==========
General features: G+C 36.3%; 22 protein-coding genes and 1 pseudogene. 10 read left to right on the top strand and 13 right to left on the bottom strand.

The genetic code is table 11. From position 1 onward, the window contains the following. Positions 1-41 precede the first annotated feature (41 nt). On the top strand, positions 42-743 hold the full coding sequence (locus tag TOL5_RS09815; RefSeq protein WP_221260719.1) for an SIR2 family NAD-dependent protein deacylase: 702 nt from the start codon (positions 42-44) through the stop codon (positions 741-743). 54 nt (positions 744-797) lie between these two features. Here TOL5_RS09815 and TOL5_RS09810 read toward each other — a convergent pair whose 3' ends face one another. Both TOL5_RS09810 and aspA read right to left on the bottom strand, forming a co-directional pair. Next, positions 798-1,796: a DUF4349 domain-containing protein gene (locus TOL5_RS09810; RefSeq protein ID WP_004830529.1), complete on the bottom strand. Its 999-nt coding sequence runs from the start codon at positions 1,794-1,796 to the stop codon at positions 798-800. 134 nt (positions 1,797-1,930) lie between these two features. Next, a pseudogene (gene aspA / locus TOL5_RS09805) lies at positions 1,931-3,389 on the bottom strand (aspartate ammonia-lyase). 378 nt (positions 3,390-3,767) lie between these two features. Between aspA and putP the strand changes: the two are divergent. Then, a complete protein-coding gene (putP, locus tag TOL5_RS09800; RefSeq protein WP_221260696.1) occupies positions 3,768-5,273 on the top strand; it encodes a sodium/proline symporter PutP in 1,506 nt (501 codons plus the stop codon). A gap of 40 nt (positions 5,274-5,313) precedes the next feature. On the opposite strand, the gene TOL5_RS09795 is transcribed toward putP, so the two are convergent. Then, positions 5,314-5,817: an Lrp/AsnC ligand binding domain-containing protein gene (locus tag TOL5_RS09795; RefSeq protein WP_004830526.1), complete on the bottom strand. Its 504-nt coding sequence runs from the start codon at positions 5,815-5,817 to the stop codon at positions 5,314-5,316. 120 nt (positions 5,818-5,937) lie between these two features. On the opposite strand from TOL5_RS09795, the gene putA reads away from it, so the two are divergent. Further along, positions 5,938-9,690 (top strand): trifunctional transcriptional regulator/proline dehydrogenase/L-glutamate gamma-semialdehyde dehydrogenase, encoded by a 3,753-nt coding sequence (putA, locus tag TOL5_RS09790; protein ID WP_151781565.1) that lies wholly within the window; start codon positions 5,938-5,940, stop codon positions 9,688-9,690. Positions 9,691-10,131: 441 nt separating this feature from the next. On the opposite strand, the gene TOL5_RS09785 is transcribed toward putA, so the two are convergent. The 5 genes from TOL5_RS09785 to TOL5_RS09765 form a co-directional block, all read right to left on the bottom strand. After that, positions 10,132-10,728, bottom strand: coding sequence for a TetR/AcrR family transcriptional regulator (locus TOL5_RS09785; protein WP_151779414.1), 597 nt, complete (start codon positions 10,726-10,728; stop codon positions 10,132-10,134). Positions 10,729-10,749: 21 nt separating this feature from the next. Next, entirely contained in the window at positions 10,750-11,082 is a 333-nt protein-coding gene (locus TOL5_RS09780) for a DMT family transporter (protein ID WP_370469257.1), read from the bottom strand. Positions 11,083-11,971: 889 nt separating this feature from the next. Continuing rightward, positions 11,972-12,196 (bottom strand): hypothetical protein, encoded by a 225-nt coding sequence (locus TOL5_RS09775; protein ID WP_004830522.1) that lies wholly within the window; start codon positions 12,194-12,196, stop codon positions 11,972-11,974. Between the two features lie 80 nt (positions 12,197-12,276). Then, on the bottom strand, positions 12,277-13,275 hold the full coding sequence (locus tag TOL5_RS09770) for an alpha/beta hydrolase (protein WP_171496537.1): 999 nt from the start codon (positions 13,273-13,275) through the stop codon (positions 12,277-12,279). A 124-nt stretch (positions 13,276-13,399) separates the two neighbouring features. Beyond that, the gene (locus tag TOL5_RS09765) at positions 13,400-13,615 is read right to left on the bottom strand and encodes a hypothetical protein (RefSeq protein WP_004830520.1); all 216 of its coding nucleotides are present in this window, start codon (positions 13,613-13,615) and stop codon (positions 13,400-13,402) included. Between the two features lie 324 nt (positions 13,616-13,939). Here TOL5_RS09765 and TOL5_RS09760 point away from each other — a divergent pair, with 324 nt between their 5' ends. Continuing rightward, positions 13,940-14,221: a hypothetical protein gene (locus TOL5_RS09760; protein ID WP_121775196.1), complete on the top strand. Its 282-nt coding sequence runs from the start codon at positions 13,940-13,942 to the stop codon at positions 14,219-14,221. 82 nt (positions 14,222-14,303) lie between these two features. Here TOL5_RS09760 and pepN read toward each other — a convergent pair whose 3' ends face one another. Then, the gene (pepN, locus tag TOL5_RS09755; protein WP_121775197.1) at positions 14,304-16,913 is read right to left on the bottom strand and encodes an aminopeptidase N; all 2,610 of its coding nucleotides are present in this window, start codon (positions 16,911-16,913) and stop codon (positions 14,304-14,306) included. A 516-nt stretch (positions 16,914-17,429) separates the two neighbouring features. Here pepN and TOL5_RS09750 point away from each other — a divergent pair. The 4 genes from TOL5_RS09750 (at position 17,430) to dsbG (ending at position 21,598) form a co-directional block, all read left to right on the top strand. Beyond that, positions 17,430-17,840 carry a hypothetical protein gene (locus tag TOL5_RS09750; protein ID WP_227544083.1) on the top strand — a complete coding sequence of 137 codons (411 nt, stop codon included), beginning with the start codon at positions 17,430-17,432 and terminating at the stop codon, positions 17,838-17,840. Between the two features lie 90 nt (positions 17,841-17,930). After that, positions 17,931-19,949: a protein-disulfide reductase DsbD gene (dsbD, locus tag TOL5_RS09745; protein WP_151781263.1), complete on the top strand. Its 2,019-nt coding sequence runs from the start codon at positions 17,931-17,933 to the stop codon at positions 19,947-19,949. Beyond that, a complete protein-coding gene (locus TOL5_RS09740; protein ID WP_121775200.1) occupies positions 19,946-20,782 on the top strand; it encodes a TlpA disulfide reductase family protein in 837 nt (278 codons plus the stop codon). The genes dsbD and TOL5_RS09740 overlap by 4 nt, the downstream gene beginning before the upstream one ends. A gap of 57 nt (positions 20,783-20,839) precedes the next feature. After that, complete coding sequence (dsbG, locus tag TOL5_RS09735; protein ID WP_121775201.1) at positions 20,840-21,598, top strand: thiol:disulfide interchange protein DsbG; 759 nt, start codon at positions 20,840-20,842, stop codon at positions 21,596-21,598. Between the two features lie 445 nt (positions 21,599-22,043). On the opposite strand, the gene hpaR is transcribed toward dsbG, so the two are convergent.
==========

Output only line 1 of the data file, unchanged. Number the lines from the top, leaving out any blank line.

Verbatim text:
General features: G+C 36.3%; 22 protein-coding genes and 1 pseudogene. 10 read left to right on the top strand and 13 right to left on the bottom strand.